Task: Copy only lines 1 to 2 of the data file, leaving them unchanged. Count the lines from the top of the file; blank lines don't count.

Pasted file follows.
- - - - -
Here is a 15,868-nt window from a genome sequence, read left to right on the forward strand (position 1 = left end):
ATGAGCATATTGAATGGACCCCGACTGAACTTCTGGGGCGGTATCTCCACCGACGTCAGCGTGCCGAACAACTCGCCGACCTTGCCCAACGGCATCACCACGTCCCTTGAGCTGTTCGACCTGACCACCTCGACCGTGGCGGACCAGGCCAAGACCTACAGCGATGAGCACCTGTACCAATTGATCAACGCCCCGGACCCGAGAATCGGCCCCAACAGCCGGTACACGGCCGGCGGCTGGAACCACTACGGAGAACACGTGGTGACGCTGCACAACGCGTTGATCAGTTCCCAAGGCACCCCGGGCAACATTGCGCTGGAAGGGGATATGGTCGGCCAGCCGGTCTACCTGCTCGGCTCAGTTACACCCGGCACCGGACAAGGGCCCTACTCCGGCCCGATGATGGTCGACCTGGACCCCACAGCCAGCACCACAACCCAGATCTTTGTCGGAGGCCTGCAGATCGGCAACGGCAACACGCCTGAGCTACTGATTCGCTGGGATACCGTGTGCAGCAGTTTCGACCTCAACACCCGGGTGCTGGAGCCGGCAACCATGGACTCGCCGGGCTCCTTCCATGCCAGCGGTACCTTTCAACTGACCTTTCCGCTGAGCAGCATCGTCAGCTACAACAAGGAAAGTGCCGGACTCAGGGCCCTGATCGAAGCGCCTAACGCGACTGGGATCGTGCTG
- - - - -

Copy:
Here is a 15,868-nt window from a genome sequence, read left to right on the forward strand (position 1 = left end):
ATGAGCATATTGAATGGACCCCGACTGAACTTCTGGGGCGGTATCTCCACCGACGTCAGCGTGCCGAACAACTCGCCGACCTTGCCCAACGGCATCACCACGTCCCTTGAGCTGTTCGACCTGACCACCTCGACCGTGGCGGACCAGGCCAAGACCTACAGCGATGAGCACCTGTACCAATTGATCAACGCCCCGGACCCGAGAATCGGCCCCAACAGCCGGTACACGGCCGGCGGCTGGAACCACTACGGAGAACACGTGGTGACGCTGCACAACGCGTTGATCAGTTCCCAAGGCACCCCGGGCAACATTGCGCTGGAAGGGGATATGGTCGGCCAGCCGGTCTACCTGCTCGGCTCAGTTACACCCGGCACCGGACAAGGGCCCTACTCCGGCCCGATGATGGTCGACCTGGACCCCACAGCCAGCACCACAACCCAGATCTTTGTCGGAGGCCTGCAGATCGGCAACGGCAACACGCCTGAGCTACTGATTCGCTGGGATACCGTGTGCAGCAGTTTCGACCTCAACACCCGGGTGCTGGAGCCGGCAACCATGGACTCGCCGGGCTCCTTCCATGCCAGCGGTACCTTTCAACTGACCTTTCCGCTGAGCAGCATCGTCAGCTACAACAAGGAAAGTGCCGGACTCAGGGCCCTGATCGAAGCGCCTAACGCGACTGGGATCGTGCTG